Okay, we have the birth of the child, announced before hand by the Lord. He was to be, truly a special child.

Watch for Chapter 14 – Coming in a day or two!

Teaching notes – Don D. Stephens

God’s Mercy, Our Ministry

We are all the recipients of the mercy of God, which means we each have a ministry, and because of this simple fact, we must not lose heart. Those of us who have accepted the truth of the birth, life, death, and resurrection of Jesus Christ are termed “Christians”. As such, we have each (in our hearts) renounced those things that are shameful and hidden, because we chose to not walk in deceit, but we want to walk in truth. Doing so, we commend ourselves to every man’s conscience in the sight of our God. If others cannot understand the gospel that we share, it is not because we veil the truth from them, but because their minds have been blinded to the truth by the god of this age, the god that they have chosen to worship.

Because of this choice, they are perishing. They do not believe for fear that the truth of Jesus, the image of God, might shine on them. When light enters darkness, darkness flees, and those things hidden are revealed.

We, as Christians, do not preach for the benefit of our own glory, but for the glory of Him, whom we follow, our Lord Jesus Christ. God, the Father, has commanded that light come out of darkness, and we are called to share that light of the knowledge of God’s glory in the face of Jesus.

Living in these earthly bodies, the power of the Lord is in us, and not of us. We may be pressured on all sides, but we will not be crushed. We may be perplexed, but we do not despair. We may be persecuted, but we are never alone. We may be struck down, but we will not be destroyed. We are part of the body of Christ, and the life of Jesus is manifest in our bodies. We are witness to the power that fills the name of Jesus, and we are delivered to death in Jesus name. Through our faith in the reward of death, the life of Jesus may be made manifest in our mortal flesh. The death of any Christian should bring the reality of the immortality gained through faith in the truth of Jesus Christ.

True belief in the truth of Christ causes one to speak that truth boldly, knowing that God raised Jesus up to sit at His right hand and that He will also raise us up with Him. The same Spirit that raised Jesus from the dead, dwells in each of us. We will be reunited with the Lord by the power of God’s Spirit raising us from the dead. All things are for our sakes, so that grace can cause thanksgiving to the glory of God.

Don’t lose heart, simply because your mortal body is perishing with age, because your inward man is being renewed each day. The afflictions we face in this life are light and only temporary, and they work us toward the eternal weight of glory. We must not look at the things we can see, but at the things which we cannot see. All the things we see are temporary, but the things we cannot see are eternal.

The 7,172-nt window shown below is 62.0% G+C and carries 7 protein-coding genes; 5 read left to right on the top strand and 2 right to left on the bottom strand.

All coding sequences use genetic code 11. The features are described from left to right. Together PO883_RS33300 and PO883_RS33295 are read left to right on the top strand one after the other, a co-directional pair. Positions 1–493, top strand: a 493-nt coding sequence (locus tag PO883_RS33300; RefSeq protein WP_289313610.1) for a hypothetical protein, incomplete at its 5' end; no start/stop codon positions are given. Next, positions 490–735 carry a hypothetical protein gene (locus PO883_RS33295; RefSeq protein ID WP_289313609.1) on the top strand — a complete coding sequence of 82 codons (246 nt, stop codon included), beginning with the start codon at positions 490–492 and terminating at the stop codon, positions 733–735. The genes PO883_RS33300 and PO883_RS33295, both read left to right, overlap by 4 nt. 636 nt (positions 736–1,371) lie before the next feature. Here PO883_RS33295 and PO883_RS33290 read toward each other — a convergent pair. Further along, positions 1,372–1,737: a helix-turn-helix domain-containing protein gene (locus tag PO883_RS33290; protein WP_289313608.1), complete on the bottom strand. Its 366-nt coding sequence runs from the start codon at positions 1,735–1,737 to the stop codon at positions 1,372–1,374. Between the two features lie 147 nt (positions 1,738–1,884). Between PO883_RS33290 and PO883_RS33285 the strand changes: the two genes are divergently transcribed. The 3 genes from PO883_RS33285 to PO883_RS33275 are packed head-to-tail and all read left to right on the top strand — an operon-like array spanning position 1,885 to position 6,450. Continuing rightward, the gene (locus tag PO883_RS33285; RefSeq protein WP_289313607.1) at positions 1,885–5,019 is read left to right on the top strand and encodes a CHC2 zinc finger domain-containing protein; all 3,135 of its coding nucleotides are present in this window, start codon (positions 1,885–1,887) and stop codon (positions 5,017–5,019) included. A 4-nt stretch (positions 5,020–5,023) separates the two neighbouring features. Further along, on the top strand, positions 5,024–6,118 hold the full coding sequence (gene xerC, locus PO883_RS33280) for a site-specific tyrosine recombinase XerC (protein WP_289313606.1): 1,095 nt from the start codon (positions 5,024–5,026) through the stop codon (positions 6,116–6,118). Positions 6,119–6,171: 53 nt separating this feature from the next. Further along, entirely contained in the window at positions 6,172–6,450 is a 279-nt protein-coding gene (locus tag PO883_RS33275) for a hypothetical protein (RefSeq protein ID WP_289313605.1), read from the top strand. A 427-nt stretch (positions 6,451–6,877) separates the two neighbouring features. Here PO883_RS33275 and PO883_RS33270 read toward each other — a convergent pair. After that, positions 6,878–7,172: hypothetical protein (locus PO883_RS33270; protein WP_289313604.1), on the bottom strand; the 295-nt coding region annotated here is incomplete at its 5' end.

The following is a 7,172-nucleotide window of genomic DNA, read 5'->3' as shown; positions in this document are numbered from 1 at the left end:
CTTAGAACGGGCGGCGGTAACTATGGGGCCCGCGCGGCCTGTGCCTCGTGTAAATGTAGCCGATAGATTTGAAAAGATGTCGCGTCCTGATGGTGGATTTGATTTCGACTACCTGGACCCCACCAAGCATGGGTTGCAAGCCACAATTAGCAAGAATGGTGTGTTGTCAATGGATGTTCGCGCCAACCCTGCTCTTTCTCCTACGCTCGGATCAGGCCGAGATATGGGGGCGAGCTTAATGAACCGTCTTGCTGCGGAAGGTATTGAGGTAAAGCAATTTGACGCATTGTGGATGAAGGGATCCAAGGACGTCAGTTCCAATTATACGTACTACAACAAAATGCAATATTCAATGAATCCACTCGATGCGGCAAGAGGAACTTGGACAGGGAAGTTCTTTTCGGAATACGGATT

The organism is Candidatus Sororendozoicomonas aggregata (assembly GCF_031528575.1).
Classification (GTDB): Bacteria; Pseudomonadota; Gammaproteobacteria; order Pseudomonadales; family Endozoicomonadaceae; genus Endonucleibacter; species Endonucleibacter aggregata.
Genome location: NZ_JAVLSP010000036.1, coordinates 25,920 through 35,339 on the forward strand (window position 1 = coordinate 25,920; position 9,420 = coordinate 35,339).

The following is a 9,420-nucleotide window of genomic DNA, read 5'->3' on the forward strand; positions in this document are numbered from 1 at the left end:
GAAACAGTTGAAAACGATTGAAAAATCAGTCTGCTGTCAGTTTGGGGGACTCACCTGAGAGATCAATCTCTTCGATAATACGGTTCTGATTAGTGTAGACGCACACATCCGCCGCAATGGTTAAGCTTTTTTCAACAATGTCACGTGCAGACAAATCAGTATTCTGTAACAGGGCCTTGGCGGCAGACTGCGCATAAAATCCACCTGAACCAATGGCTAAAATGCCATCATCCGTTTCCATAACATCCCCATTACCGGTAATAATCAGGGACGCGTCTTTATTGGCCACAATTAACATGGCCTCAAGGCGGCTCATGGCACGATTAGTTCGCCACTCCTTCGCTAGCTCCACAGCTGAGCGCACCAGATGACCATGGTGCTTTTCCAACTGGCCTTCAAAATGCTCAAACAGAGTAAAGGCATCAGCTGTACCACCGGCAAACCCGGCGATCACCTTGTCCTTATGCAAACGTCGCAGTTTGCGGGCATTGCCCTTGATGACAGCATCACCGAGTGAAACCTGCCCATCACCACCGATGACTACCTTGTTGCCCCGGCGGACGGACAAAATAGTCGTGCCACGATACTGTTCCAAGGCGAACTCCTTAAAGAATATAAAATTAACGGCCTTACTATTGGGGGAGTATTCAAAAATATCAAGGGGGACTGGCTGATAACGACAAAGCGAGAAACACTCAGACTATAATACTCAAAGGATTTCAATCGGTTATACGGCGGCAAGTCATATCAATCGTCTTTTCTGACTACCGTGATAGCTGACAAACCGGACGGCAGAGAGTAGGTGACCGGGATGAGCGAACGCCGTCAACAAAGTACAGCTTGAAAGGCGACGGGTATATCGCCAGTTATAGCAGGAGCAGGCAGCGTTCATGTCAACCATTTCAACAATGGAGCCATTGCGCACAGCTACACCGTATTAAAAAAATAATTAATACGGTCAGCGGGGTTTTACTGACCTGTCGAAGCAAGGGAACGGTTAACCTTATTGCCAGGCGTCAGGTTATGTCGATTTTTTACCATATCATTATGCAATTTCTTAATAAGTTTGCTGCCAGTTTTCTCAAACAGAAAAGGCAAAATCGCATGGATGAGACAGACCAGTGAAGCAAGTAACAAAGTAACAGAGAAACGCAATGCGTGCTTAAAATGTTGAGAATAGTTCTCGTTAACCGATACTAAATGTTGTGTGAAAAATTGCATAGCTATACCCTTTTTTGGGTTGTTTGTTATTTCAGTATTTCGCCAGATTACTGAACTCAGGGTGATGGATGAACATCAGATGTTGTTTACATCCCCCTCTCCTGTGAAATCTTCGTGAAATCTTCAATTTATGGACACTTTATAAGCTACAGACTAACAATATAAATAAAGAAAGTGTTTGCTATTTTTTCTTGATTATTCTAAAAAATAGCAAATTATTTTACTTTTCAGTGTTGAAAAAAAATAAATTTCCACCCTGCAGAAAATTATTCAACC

Have a great Monday and wonderful week!

2 Corinthians, Chapter 4

JUDGES – Chapter 11

Now Jephthah the Gileadite was a man of valour, and the son of a harlot: and Gilead begat Jephthah (11:1).

Gilead was an area on the east bank on the Jordan. It was an area that was occupied by the tribe of Gath. There was a mountain range called mount Gilead.

This man, Gilead, somehow picked up the name of the area in which he lived. He had a son named Jephthah, who was a son of a harlot. His son Jephthah became a very mighty man of valor, but Gilead’s wife had other sons.

And it came to pass in time, that the other sons ordered Jephthah out. They said unto him, You will not inherit our father’s house; for you are the son of a strange woman.

So, Jephthah was more or less banished from the area of his family.

And Jephthah fled from his brothers and he dwelt in the land of Tob: and there were gathered with him vain men, and they went out with him (11:2-3).

The area of Tob would be east of Gilead, and into the area of Syria. It is necessary to understand that he grew up in this area of Syria, which was an area that was filled with paganism. He became a bit of a Robin Hood. This band of men, rugged individuals, all of them, gathered around him and made their living by marauding the villages and plundering the area. They were really just a bunch of bandits. Folks looked upon him as a type of Robin Hood. It was alright to plunder a village, as long as it was the village of an enemy. It wasn’t okay to plunder your own, but it was looked at as an acceptable thing to plunder an enemy village.

And it came to pass in the process of time, that the children of Ammon made war against Israel. And so it was, that when the children of Ammon made war against Israel, the elders of Gilead went to fetch Jephthah out of the land of Tob (11:4):
Evidently, they realized that they didn’t have any man with strong leadership characteristics. They didn’t have anyone who was experienced in warfare anywhere near the level as this guy, Jephthah. So, they went to the land of Tob, to recruit his services, to help them against this invasion by the king of Ammon.

And they said to Jephthah, Come, and be our captain, that we may fight with the children of Ammon. He said, Did you not hate me, you expelled me out of my father’s house? why do you come to me now just because you’re in distress (11:6-7)?

Jephthah was a little reluctant to immediately go with them. He initially turns them down. In his mind, he felt that they had kicked him out of the area but, now that they were in trouble, they came to him for help.

And the elders of Gilead said, We turn to you now, that you might go with us, and fight against the children of Ammon, and be the head over all of the inhabitants of Gilead.